There was a time when you could throw a dart at a map of Delaware County and stand an excellent chance of hitting a school district that played football on Thanksgiving Day.
Of the 15 public school districts in the county, 13 played on Thanksgiving at one time or another. Only Radnor and Garnet Valley did not play on the holiday.
Chester, Marple Newtown, Penncrest and Springfield all played on Thanksgiving at one time. Springfield and Marple Newtown played for 41 years. When that holiday game ended, the Tigers played Cardinal O’Hara for two years before starting a series with Conestoga that lasted 14. Academy Park and Penn Wood dabbled briefly in the tradition.
Many schools that no longer exist either through closing or consolidations — Clifton Heights, Collingdale, Eddystone, Lansdowne-Aldan, Ridley Park, Ridley Township, Sharon Hill, Swarthmore and Yeadon — also had traditional Thanksgiving games.
And those are just the public schools.
St. James and Chester played 29 times on Thanksgiving from 1962-1992. The only year the teams did not meet on the holiday was 1968, when St. James played Cardinal O’Hara. In 1977, the Bulldogs and Clippers played the Saturday before Thanksgiving. Archbishop Carroll, O’Hara and Monsignor Bonner also played on the holiday at one time or another.
There are three Thanksgiving Day games in Delco that have lasted: Haverford-Upper Darby, Sun Valley-Chichester and Ridley-Interboro. That’s it. And there aren’t many around the state, either — just 18, from information gathered on the Internet. Only two of those games, Catasauqua against Northampton and the legendary rivalry between Easton and Phillipsburg, are held outside of Southeastern Pa.
And those numbers are dwindling. Earlier this month, the Pottstown School District announced that it is ending its Thanksgiving Day game with Owen J. Roberts, the oldest in the Pioneer Athletic Conference, after this year.
“After evaluating the effect of new PIAA rules regulating the length of the football season and number of competitions allowed, along with the present structure of our Pioneer Athletic Conference playoff system, the Pottstown School District football program will participate in a Thanksgiving Day game for the last time this year,” Stephen Rodriguez, Pottstown’s Superintendent of Schools, said in a district statement. “After 59 years of rivalry with the Owen J. Roberts School District, this tradition has been a wonderful part of both communities. However, after changes were made to playoff rules in the PIAA, and the new impact to students, the time has come for change.”
The teams will meet for the 60th and final time Thursday at Grigg Memorial Field in Pottstown. And that’s a shame because, with apologies to Jim Nantz and The Masters, Thanksgiving Day games are a tradition unlike any other.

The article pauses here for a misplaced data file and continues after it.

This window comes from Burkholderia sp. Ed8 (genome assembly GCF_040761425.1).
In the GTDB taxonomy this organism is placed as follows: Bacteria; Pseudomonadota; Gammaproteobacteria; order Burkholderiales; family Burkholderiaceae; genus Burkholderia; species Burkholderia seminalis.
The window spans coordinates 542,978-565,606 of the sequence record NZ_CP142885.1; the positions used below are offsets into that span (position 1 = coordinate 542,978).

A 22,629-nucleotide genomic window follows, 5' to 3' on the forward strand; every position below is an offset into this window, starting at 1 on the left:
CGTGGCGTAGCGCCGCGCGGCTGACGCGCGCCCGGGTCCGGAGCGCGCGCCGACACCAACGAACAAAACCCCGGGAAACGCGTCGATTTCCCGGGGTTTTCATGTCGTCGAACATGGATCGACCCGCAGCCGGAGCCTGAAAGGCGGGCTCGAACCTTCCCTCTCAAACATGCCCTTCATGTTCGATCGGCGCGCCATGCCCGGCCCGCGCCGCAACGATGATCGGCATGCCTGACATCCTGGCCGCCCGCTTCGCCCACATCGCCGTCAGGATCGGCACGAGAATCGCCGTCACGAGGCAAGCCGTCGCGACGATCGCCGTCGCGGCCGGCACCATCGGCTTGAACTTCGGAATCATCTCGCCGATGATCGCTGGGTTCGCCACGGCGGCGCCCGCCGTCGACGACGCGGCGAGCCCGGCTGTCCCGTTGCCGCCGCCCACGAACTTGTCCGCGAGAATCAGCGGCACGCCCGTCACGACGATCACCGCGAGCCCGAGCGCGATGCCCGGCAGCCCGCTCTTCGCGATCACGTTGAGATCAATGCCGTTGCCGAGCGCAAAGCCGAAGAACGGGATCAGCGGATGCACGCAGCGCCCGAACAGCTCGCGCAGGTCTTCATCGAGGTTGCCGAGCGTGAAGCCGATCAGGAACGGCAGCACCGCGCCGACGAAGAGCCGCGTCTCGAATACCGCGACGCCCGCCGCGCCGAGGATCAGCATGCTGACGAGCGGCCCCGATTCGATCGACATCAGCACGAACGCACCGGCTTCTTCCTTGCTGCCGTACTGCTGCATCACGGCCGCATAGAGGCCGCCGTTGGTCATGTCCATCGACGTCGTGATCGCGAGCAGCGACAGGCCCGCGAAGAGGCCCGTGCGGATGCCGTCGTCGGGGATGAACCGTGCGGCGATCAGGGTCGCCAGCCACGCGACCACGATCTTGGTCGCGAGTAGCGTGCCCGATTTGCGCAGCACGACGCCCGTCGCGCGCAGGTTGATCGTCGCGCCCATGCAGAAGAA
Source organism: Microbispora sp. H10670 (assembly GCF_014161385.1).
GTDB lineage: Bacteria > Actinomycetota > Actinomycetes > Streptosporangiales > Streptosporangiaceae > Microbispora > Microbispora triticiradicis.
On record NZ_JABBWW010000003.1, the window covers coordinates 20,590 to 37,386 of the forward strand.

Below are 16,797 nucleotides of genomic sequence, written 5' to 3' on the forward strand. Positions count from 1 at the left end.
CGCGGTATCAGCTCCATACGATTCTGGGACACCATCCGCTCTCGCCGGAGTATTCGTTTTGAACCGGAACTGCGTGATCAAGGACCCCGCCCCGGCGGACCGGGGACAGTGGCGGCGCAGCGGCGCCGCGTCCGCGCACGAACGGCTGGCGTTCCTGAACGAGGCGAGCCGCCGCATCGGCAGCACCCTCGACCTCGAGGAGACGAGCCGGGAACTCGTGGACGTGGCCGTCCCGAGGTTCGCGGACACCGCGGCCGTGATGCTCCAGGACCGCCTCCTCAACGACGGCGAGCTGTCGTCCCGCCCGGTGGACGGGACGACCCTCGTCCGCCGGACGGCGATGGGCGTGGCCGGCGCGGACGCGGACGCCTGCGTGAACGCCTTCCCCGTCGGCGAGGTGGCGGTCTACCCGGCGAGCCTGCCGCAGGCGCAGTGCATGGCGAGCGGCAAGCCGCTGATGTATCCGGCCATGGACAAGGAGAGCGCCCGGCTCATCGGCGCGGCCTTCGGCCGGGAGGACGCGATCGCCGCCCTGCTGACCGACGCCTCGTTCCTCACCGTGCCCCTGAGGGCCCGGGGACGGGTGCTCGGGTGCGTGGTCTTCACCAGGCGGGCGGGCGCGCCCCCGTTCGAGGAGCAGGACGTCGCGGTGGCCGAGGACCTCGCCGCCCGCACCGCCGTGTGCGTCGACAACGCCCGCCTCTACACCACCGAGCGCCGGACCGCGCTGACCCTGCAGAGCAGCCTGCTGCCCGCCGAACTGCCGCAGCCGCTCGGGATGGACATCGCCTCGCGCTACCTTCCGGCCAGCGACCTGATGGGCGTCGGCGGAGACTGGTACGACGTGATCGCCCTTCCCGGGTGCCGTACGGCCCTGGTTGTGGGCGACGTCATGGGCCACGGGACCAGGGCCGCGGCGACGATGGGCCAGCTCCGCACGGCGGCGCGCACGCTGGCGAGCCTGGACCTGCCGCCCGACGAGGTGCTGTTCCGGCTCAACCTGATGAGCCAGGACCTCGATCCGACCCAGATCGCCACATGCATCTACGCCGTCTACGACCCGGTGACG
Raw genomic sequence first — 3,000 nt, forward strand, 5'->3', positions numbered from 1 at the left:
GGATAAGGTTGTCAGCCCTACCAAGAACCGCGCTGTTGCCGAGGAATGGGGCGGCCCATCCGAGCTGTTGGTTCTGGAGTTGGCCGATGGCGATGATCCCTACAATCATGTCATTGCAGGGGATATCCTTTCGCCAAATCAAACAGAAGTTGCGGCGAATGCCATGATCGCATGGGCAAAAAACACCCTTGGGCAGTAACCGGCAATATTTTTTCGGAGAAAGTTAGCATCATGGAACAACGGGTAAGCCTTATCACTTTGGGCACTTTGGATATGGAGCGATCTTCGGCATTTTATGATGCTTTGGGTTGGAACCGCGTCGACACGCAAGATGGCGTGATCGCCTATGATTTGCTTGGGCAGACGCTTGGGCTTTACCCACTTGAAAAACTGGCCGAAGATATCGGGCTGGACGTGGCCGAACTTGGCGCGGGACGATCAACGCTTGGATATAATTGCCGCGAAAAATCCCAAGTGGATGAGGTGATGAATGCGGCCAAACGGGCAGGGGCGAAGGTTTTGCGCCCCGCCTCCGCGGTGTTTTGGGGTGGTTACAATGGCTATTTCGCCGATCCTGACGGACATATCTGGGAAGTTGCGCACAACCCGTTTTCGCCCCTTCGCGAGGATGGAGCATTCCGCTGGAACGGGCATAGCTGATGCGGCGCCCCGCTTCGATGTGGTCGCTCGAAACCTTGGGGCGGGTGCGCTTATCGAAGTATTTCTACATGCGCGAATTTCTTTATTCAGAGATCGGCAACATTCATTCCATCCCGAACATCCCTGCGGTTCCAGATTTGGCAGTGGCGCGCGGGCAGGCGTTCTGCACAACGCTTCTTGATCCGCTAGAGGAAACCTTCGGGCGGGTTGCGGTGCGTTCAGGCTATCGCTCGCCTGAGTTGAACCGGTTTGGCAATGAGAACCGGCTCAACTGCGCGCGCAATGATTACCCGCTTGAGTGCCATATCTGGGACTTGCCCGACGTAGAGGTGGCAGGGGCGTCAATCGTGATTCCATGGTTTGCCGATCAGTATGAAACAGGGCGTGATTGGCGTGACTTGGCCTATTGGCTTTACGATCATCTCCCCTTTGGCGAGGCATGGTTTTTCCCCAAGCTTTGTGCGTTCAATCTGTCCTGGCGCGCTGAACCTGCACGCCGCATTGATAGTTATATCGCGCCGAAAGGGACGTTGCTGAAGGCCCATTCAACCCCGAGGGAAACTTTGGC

Thanksgiving games are about more than just football. It’s a social gathering, a chance for the communities to come together. Former players routinely come back and talk to the teams about what the game meant to them.
“I’ve been here for 25 years and I know I’ve had at least one player from each of my teams show up at practice the week of the game,” Haverford coach Joe Gallagher said.
This year’s game at Upper Darby is homecoming for the Royals. It’s the same when the game is played at Haverford.
“I’ve been involved in this game as a player, fan and coach since 1975,” Upper Darby coach Rich Gentile said. “I don’t know what I would do without it. It is part of my Thanksgiving routine and it’s that way for a lot of people. It’s part of the fabric of both communities.”
Pretty soon, though, Thanksgiving Day games may go the way of the single-wing offense. The growth of the PIAA playoffs to a ridiculous six classifications has made it more difficult to keep the Turkey Bowl tradition alive. Ridley and Interboro did not play in 2006, 2007, 2009 and 2012 because one or both were still alive in the playoffs.
Easton, on the other hand, has played its Thanksgiving game with Phillipsburg even when the Red Rovers were in the PIAA tournament. Several times, Easton played Phillipsburg on Thanksgiving and a state playoff game two days later. That’s how important the rivalry is in those communities.
New Jersey schools don’t have to make that choice because the NJSIAA has a regional playoff format, not a statewide one, specifically in deference to the Thanksgiving tradition. The state is divided into five regions: North Jersey, Section 1; North Jersey, Section 2; Central Jersey; South Jersey and Non-Pubilc (what a novel concept, but that’s another subject). Each region, except for the Non-Public, has five groups, which are similar to the classifications in the PIAA. The Non-Public playoff has three groups. Each group tournament has eight teams, which makes each tournament a three-game affair to win.
However, those three games are spread over four weeks to accommodate the Thanksgiving rivalries. The playoffs take off this week and resume next week with the group championships in each region. There are 62 non-playoff games in NJ this week — 16 Wednesday, 45 Thursday and one Saturday.
Teams in Pennsylvania don’t have that luxury, and a rule change will make it harder to keep the tradition alive.
Teams that play on Thanksgiving used to be able to schedule what they called a contingency game in the event the team did not make the playoffs. It required a waiver of the 10-game rule from the District 1 office, which was never denied, but not anymore.
Starting next season, those games are not allowed, which means the teams that play on Thanksgiving but don’t make the playoffs will have to wait nearly a month to play. Ridley and Upper Darby did that this year; Thursday will mark 27 days since those teams met in each team’s regular season finale.
That could mean the death knell of a great tradition, and that would be a shame.
To contact Terry Toohey, email firstname.lastname@example.org. Follow him on Twitter @TerryToohey.